News.com writes about Indian President Abdul Kalam’s support for open-source software. Said Kalam in a speech recently: “The most unfortunate thing is that India still seems to believe in proprietary solutions. Further spread of IT which is influencing the daily life of individuals would have a devastating effect on the lives of society due to any small shift in the business practice involving these proprietory solutions. It is precisely for these reasons open source software need to be built which would be cost effective for the entire society. In India, open source code software will have to come and stay in a big way for the benefit of our billion people.”
In a related development (News.com), the Munich government is moving 14,000 computers from Windows to Linux, and from MS-Office to OpenOffice.
The Memex is about connecting people, ideas and information. In a way, it creates a small world out of the unstructured content that is out there on the Web. Writes Duncan Watts is his book Small Worlds:
The small-world phenomenon formalises the anecdotal notion that you are only ever six degrees of separation away from anybody else on the planet. Almost everyone is familiar with the sensation of running into a complete stranger at a party or in some public arena and, after a short conversation, discovering that they know somebody unexpected in common. Well, its a small world, they exclaim. The small-world phenomenon is a generalised version of this experience, the claim that even when people do not have a friend in common, they are separated by only a short chain of intermediaries.
Adds Mark Buchanan in his book Nexus:
These small-world networks work magic. From a conceptual point of view, they reveal how it is possible to wire up a social world so as to get only six degrees of separation, while still permitting the richly clustered and intertwined social groups and communities that we see in the real world. Even a tiny fraction of weak links long-distance bridges within the social world has an immense influence on the number of degrees of separationThe long-distance social short-cuts that make the world small are mostly invisible in our ordinary social networks.
So, can this social networks truth be extended to ideas and memes using the Memex?
What the Memex does is create a small-world out of the content that is out there. So, in theory, a few clicks should be all that should be required to take us from one page to another. The invisible short-cuts are created by bloggers. Just as people have some weak ties which shorten the distance in the social world, blogs, because they represent peoples interests, also make connections through some weak ties to other blogs.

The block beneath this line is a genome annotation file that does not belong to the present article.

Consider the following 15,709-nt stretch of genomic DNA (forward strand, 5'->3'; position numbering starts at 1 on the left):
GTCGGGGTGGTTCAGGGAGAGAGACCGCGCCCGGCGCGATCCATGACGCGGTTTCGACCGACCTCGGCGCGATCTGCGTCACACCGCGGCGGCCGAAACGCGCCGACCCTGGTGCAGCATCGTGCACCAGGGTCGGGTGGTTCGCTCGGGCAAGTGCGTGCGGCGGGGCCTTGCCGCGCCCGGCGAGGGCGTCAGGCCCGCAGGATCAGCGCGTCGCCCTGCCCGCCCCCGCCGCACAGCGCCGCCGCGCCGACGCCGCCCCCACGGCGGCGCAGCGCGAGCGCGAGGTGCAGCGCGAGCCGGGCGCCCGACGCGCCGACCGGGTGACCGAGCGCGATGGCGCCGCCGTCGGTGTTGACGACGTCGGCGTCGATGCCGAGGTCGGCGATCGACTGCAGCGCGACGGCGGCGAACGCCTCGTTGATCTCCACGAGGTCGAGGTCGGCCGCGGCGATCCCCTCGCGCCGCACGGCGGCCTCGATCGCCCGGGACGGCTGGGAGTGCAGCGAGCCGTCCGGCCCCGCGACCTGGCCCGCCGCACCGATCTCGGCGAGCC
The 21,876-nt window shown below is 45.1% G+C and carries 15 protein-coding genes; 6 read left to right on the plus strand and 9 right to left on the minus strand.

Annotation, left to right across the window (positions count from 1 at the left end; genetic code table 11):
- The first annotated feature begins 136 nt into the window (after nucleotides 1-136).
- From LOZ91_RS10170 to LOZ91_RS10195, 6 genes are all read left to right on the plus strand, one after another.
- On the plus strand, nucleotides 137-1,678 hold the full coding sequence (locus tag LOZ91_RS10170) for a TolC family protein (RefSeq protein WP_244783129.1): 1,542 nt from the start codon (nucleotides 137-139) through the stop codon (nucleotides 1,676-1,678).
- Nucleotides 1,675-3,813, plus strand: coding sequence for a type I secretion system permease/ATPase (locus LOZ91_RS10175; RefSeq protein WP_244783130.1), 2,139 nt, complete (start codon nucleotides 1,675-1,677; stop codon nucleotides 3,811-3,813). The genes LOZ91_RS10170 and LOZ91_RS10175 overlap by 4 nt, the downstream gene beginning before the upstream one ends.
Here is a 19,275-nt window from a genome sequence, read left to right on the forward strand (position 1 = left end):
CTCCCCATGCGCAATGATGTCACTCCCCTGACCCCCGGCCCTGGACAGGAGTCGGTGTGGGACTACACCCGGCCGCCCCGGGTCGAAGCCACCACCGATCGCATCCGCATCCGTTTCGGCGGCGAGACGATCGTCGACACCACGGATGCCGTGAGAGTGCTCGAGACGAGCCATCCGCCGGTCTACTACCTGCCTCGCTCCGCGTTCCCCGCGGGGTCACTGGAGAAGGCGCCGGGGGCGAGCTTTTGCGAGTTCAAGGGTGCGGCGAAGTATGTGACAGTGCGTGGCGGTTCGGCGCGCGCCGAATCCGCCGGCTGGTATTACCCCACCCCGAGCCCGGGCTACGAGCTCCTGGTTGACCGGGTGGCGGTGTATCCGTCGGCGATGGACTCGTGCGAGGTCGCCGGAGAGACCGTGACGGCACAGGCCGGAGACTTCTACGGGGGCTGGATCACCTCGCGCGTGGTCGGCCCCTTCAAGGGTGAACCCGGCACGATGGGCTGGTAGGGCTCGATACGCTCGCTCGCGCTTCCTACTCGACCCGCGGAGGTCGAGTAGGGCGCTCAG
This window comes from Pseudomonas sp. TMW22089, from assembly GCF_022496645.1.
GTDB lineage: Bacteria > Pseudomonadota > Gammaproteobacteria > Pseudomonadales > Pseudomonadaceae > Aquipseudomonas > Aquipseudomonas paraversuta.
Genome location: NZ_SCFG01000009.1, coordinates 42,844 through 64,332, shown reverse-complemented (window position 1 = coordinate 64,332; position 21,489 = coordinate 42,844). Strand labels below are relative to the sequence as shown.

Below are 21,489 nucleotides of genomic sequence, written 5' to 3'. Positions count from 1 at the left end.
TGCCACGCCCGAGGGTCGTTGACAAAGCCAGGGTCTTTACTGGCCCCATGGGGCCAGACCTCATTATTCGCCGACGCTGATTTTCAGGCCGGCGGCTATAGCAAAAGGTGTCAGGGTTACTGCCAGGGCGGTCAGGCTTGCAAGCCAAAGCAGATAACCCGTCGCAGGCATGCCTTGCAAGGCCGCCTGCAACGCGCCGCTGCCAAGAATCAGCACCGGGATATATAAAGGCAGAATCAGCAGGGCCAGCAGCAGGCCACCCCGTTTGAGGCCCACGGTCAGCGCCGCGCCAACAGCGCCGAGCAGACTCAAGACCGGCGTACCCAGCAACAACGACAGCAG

So, while my blog may cover mostly about new technologies and ideas relevant to emerging markets like India, I also write about a few other topics that are of interest to me like Memex or Entrepreneurship, for example. These are the weak ties that connect me to other people who would have probably been outside the gamut of the reading I would have done in the normal course of events. What the Memex does is make these weak ties visible.
The Memex makes it possible connect us to not just information and ideas, but ultimately to people. In the year-long existence of my blog, I have made many interactions with people I would probably have never interacted with otherwise. Blogging means putting in public a part of ones persona and brain. The Memex then makes the connections, making possible short-cuts through weak links to people (and memes) whom otherwise one could not have possibly not been aware of. The Memex makes the world smaller and more connected.
This is important because in a world of plentiful information, we need a refinery to convert the raw, unstructured content ores into the gold of Knowledge and Insight. This is ultimately the challenge and hidden promise of the Memex.
Next Week: Constructing the Memex (continued)